• Undermine Sen. McCain's argument that staying the course is a patriotic duty.
  • Demonstrate to the American people that the recent Iraqi government defeat at the hands of the Mahdi Army was indeed the "defining moment" that Bush claimed it was.
Ambassador Ginsberg offers ten focusing questions to fill the truth cavities in our current American mythology about Iraquagmire. Here are some of them:
  • Prime Minister Maliki launched an offensive to defeat the Mahdi Army in Basra. He was forced, despite U.S. logistical and air support, to sue for a ceasefire. President Bush declared during the fighting that this was a "defining moment" for Iraq. Why shouldn't the American people view this "defining moment" as exactly what it was: a defeat for us, the Iraqi government and a victory for radical Shiite militias?

  • If the U.S. military cannot adequately defend the Green Zone from missile attack from Shiite militias, why should the American people believe that the surge has achieved tangible, and not momentary lulls in violence?

  • General Petraeus, you are proposing that the current level of military forces remain static longer than planned. Isn't this proof that the amount of troops in Iraq will never be enough to adequately reduce the level of violence against U.S. and Iraqi forces?

  • Define "victory" within the context of the current Iraqi political and military environment? Why should this not be a recipe for disaster given the inability of the Iraqi military to meet its training goals and objectives?

  • Incubating Iraqi political reconciliation was supposed to be one of the byproducts of the surge. Yet, the Iraqi government is as dysfunctional and disunited as ever -- and our forces are now caught not just between Sunni and Shiite, but between one radical Shiite faction and another. If we are not fighting principally Al Qaeda, but one Shiite faction against another, isn't this just "mission creep" with no end in sight?

  • How much will this war cost the American taxpayer in 2008? ...

  • The Iraqi government continues to embrace anti U.S. policies and U.S. adversaries. Isn't it an insult to those killed and injured in Iraq that Prime Minister Maliki rolls out a red carpet to Iranian President Ahmadenijad whose Revolutionary Guards, by your own account, is sending arms and funds into Iraq to kill and injure U.S. troops?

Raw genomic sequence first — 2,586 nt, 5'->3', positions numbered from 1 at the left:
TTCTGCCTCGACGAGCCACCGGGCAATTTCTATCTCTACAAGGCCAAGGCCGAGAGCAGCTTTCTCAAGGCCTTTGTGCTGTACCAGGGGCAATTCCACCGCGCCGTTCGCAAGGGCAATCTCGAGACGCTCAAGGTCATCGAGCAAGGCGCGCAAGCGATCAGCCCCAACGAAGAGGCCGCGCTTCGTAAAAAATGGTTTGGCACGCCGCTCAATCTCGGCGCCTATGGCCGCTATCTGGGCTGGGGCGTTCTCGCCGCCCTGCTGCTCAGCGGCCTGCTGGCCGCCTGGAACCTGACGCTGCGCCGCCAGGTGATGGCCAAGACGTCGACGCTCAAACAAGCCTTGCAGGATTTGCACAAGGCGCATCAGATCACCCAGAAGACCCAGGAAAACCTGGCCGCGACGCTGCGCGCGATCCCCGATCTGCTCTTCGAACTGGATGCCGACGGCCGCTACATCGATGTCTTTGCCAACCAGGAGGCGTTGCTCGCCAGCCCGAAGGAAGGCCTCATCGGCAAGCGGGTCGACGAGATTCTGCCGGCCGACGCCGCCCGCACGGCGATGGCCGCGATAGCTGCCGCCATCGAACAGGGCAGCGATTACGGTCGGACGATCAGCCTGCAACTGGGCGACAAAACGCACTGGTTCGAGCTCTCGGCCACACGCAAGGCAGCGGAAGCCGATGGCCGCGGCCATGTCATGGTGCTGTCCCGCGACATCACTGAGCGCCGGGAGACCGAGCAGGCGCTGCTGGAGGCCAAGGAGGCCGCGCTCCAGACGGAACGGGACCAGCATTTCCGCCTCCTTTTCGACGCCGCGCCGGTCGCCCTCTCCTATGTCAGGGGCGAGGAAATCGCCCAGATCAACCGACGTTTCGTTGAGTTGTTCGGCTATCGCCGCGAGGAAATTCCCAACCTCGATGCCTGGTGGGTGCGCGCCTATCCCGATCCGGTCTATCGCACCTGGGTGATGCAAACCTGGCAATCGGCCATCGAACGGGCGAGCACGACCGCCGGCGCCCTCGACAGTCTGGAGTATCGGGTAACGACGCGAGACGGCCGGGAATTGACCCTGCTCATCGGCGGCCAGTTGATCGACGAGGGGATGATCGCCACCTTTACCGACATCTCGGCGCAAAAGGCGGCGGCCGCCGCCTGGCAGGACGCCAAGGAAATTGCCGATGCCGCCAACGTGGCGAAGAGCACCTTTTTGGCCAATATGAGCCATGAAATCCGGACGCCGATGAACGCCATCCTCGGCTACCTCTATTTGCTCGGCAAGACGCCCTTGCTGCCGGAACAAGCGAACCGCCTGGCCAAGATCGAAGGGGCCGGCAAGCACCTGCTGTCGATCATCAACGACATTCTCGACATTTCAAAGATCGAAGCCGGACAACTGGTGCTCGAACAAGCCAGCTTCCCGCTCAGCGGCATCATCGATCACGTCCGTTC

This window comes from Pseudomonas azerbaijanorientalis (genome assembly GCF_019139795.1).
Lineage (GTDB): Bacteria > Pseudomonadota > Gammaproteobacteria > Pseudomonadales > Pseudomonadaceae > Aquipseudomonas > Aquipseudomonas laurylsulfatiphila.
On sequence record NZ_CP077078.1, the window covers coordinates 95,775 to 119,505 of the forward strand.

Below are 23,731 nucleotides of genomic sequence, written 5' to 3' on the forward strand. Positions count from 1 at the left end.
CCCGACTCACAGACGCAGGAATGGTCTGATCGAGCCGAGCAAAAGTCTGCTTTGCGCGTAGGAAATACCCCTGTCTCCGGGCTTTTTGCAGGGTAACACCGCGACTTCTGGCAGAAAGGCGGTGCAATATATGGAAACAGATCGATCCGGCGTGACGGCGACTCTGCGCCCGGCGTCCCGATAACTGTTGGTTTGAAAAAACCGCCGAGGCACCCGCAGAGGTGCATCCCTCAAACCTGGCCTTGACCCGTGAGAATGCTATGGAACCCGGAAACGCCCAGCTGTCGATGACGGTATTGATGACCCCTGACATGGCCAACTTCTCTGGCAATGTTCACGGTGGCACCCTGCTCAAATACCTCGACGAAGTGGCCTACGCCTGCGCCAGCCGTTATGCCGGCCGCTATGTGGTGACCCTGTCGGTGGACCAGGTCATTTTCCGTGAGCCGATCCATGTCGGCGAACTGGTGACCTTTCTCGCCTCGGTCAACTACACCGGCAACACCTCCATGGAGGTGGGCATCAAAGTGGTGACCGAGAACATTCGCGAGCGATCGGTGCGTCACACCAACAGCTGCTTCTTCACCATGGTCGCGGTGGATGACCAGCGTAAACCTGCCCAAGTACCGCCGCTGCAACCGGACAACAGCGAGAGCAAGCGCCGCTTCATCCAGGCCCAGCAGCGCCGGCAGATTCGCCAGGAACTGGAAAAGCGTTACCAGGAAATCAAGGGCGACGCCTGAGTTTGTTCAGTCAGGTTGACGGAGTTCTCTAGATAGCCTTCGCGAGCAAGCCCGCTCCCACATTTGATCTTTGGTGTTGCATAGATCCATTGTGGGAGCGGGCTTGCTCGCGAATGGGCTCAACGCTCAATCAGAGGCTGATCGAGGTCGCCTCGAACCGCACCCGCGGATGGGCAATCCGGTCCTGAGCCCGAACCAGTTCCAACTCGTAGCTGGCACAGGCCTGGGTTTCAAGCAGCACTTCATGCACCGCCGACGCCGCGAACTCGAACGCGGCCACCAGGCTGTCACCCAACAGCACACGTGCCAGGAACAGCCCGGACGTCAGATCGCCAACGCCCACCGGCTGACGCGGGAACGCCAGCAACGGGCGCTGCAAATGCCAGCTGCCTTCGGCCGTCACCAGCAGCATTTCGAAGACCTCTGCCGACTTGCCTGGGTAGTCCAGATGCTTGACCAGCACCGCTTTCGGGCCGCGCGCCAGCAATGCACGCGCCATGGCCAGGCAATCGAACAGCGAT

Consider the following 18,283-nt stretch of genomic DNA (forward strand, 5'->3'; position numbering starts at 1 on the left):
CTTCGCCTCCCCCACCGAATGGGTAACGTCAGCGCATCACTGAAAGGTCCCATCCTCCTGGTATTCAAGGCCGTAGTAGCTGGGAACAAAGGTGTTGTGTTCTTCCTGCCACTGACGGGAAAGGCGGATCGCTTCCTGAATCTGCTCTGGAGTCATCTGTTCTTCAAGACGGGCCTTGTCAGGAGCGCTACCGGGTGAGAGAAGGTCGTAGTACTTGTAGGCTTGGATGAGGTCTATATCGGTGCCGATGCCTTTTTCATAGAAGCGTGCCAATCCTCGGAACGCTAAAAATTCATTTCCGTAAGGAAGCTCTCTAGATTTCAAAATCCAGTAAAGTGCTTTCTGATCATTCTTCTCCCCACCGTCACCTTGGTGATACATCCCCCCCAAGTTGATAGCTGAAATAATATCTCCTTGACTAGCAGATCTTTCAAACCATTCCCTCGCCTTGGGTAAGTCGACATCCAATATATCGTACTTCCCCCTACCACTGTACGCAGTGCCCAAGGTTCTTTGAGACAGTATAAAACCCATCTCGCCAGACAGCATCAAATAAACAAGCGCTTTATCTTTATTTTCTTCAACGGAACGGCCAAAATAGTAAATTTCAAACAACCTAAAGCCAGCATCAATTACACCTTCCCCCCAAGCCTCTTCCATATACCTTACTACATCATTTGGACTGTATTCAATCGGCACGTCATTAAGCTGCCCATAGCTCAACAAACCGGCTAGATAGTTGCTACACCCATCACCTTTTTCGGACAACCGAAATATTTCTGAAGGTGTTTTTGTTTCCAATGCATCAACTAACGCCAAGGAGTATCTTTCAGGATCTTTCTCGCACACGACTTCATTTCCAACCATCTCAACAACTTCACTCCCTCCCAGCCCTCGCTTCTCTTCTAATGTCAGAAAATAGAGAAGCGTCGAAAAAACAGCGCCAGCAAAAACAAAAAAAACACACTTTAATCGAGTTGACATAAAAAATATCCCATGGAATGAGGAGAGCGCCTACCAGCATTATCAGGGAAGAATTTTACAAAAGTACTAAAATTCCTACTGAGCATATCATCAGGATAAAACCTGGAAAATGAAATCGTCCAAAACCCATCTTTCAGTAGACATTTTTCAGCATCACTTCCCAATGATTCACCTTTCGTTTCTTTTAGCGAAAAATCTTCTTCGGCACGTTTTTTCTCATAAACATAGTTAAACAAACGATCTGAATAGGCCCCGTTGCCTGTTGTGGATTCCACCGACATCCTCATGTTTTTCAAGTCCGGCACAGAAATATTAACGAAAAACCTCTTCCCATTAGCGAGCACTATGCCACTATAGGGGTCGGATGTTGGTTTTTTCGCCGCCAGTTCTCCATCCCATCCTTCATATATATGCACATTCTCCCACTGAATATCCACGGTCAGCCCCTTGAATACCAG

• Admiral Fallon, the former head of Central Command (CENTCOM) recently ... was forced to resign. Please explain what was Admiral Fallon's assessment of your recommendations with respect to troop levels and the overall goals and objectives that the strategy was designed to achieve in Iraq?

  • If Al Qaeda's threat has been substantially reduced, why shouldn't we more expeditiously draw down our forces in Iraq to facilitate a transfer of American forces to Afghanistan where the real struggle against Al Qaeda must be waged?
But the major talking point remains. We are not at war in Iraq. If we were, Iraq would be front-page, or front-of-the-hour news 24-7. My fellow Americans would be sucking our multi-media's spigots for each little morsel of news we could get. But the truth is, instead of warfare for glorious victory, our insanely brave, professional and competent troops have been assigned to a grinding, toiling, pointless, hopeless and endless task of policing a hostile nation. Forcibly occupying a hostile nation is the most inglorious of all missions to which troops can be assigned.

Unlike wars, occupations are never won or lost. Occupations are concluded when their cost effectiveness becomes negative. We have been beyond that point for some time, now. We just don't have leadership who can grasp that unescapable truth.

Our defining moment in Iraq has passed.